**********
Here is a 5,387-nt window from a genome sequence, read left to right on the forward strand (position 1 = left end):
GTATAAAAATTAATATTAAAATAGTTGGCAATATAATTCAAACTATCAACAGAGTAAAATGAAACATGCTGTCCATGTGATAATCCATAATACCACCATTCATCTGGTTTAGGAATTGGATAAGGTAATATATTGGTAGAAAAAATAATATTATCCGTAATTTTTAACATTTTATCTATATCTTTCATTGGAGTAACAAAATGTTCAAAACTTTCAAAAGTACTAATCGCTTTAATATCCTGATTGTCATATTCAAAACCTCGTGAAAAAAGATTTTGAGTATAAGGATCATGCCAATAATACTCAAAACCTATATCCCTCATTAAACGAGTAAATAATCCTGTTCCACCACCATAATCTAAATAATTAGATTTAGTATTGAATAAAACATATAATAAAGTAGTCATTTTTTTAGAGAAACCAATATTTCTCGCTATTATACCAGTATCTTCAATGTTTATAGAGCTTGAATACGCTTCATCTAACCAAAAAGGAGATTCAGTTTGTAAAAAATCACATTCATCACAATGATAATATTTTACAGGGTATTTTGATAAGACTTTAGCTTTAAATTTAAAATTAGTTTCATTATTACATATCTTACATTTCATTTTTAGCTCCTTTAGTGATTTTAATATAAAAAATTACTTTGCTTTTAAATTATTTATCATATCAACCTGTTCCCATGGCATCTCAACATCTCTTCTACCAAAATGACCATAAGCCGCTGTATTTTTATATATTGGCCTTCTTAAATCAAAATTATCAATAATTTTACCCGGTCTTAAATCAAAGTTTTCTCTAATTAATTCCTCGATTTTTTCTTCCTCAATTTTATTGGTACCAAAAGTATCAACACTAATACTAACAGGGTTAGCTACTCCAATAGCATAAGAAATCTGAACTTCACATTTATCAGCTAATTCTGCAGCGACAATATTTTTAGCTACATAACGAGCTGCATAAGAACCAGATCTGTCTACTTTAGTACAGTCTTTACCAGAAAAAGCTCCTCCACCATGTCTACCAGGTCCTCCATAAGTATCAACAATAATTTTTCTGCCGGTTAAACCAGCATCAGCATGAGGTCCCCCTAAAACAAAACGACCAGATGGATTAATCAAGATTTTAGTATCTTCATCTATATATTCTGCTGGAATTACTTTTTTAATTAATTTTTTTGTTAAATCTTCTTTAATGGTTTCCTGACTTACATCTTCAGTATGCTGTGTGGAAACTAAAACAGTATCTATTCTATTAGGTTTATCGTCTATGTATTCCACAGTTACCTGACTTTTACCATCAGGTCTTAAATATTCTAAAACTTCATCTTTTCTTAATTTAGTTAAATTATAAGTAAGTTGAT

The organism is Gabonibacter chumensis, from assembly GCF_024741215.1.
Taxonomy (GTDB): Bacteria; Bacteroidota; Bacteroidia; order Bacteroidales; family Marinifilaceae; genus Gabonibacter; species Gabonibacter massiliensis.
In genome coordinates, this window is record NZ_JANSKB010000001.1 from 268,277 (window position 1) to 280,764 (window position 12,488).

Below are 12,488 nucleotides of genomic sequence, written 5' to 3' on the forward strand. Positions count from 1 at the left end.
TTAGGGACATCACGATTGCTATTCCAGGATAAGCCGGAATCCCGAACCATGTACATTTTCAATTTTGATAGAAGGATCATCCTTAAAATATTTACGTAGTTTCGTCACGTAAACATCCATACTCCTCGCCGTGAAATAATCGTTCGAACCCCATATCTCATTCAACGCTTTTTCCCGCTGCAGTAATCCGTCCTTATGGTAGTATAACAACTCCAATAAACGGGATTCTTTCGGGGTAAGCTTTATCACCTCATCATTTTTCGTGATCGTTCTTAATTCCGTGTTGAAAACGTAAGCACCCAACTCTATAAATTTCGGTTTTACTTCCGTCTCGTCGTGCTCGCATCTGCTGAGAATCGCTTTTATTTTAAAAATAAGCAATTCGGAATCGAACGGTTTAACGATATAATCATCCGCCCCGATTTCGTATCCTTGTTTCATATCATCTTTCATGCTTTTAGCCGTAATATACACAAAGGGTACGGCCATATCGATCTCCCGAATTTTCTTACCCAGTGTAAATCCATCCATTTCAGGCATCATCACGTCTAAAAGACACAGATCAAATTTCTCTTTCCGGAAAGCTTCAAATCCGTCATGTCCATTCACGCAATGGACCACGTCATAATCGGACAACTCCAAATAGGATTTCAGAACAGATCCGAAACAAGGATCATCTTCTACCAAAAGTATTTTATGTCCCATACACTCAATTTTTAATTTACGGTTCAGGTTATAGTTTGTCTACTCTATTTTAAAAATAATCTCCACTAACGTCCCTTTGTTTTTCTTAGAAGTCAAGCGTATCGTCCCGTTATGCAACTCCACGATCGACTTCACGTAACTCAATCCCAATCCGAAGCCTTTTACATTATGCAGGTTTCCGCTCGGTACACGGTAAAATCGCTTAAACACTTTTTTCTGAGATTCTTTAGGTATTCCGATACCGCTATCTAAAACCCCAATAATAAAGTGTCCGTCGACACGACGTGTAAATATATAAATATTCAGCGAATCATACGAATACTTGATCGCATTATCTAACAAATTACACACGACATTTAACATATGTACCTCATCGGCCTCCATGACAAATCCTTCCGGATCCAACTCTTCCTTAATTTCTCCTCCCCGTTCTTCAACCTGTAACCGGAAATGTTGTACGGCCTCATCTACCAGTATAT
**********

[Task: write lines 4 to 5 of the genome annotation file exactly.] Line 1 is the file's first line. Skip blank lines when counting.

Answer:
Taxonomy (GTDB): Bacteria; Bacteroidota; Bacteroidia; order Bacteroidales; family Marinifilaceae; genus Gabonibacter; species Gabonibacter massiliensis.
In genome coordinates, this window is record NZ_JANSKB010000001.1 from 268,277 (window position 1) to 280,764 (window position 12,488).